This Mom Used Puppy Pads To Potty Train Her Kid & You've Gotta See It To Believe

It has often been said that little kids have a lot in common with puppies. Both have a penchant for destroying our most treasured household items, and both will eat just about anything they find lying around on the floor. But one UK mom recently took the comparisons between toddlers and puppies a step further while she was potty training her little girl. Shona McLoughlin actually covered an entire room of her house in puppy pads to keep her toddler from peeing all over the floor, and the photos she shared on social media have parents LOL-crying in solidarity.

"Am I doing it right?" the mom posted on Facebook, along with photos that show "Day One" of her potty training adventures.

In the pictures, a lone training toilet rests on a bed of dozens of puppy pads, while her daughter stands nearby watching cartoons. "Do I just keep sitting her on the potty and hope she gets it?" the mom asked in confusion.

Oh, honey. We feel you.

McLoughlin added that the puppy pads were there "just in case she misses... Or maybe its a plot to get a puppy." And other parents could totally relate to her struggle.

"This will be me when I brave letting the boys run about without a nappy on," one mom wrote.

Others shared their best advice for potty training sans puppy pads, like using a sticker chart, putting the child on the toilet right when they wake up, and even putting a diaper inside the toilet so she feels like she's going potty the usual way.

One person poked fun at the mom by saying, "Think you’ve got this toilet training all mixed up. Erin’s supposed to wee in the potty not all over your ENTIRE house!!"

But honestly, who hasn't wished they could lay down some puppy pads when potty training a little kid?

The Mayo Clinic advises parents to wait until their kids are fully ready to start potty training, which usually happens between 18-24 months, though some kids are readier earlier or later than that. Signs of potty training readiness include being able to pull their own pants up and down, being able to keep a diaper dry for at least two hours, and showing interest in and being able to communicate about using the toilet. But, even if your kid is exhibiting every single sign that it's go-time, that still doesn't mean you won't end up with a big puddle of pee on the living room floor.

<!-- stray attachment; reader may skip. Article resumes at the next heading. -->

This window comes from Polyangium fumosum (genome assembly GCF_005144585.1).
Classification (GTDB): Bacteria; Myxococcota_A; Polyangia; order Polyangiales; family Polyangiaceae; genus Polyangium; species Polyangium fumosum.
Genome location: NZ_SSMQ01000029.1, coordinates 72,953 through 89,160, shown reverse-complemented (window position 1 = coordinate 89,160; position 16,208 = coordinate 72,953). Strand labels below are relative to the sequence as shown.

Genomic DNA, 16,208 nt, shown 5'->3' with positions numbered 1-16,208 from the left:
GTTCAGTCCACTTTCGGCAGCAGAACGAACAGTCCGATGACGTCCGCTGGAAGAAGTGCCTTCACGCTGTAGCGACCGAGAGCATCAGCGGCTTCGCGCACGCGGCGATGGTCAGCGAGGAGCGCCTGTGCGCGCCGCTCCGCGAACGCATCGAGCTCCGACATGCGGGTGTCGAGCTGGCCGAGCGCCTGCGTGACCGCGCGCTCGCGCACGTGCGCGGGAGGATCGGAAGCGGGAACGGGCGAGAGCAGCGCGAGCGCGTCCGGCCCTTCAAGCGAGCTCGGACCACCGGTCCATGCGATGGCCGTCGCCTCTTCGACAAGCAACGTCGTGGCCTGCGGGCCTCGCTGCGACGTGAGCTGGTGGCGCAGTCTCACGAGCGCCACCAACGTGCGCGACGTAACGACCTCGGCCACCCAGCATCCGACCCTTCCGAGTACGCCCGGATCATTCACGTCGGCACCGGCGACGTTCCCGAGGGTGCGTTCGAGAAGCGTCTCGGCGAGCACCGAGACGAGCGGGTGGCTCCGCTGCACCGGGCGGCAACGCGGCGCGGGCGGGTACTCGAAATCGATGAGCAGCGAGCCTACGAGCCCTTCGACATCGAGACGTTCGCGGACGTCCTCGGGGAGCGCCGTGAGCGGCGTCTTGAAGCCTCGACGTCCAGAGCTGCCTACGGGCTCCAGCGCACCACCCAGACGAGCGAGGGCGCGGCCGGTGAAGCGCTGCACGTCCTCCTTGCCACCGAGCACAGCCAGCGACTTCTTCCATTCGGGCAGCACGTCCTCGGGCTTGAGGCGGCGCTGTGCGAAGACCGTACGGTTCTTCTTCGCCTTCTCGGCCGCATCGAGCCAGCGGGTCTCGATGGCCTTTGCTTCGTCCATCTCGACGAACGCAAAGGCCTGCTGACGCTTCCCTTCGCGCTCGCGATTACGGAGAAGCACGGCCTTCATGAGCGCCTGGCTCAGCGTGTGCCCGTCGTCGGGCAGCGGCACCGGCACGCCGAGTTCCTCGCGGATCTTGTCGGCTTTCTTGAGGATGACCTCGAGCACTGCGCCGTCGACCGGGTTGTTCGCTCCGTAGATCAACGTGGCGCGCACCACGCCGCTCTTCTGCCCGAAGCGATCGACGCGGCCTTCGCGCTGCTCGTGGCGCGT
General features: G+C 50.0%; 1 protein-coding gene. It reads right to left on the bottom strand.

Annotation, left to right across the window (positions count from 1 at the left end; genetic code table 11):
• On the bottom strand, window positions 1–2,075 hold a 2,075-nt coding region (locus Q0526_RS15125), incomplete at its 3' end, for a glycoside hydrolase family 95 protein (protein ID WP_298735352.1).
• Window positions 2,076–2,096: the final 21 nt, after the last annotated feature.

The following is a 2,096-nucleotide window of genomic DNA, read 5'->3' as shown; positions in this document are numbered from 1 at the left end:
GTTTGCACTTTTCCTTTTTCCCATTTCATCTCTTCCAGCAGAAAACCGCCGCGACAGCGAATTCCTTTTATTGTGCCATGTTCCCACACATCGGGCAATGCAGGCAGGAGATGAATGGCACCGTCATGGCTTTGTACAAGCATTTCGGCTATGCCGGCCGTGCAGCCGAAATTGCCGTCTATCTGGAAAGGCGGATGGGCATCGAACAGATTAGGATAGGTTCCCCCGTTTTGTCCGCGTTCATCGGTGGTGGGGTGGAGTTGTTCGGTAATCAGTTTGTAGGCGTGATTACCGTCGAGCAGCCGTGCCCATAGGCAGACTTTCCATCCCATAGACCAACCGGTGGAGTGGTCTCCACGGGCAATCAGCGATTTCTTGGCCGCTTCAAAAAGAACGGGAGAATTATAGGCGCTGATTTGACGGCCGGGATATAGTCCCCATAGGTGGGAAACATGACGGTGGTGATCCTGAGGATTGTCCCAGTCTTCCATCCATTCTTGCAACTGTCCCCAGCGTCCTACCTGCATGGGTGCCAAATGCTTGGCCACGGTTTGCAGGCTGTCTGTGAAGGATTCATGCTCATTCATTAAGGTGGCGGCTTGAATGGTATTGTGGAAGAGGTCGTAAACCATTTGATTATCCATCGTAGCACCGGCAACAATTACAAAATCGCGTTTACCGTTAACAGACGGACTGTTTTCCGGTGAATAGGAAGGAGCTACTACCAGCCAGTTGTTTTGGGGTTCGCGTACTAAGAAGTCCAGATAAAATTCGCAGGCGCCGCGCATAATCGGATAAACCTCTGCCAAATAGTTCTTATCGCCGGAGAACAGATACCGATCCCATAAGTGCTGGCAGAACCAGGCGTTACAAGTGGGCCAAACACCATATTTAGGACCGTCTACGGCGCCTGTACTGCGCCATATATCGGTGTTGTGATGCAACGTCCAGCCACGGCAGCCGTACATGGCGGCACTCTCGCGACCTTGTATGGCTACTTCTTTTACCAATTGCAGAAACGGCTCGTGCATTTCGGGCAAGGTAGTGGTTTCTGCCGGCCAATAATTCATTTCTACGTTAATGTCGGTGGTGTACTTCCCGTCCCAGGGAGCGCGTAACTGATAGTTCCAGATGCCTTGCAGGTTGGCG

Potty training is not an exact science, and there's more than one correct way to do it. For some parents, it's enough to simply stage a "naked weekend," during which kids run around without pants and underwear on (at home, of course) until they figure out how to pee in the right place. Others rely on books, like Oh Crap! Potty Training! or Three-Day Potty Training. And, for some, it takes months and even years for their kids to ace toilet training 100 percent.

In a later comment on her Facebook post, McLoughlin confessed that her daughter has had zero accidents ... because she's been waiting until her mom puts a diaper on her, and then peeing in it and demanding that her mom immediately change it. Like I said, it's not an exact science. The most comforting thing any potty training parent can remember is that it won't last forever -- oh, and apparently they should also invest in a shit ton of puppy pads.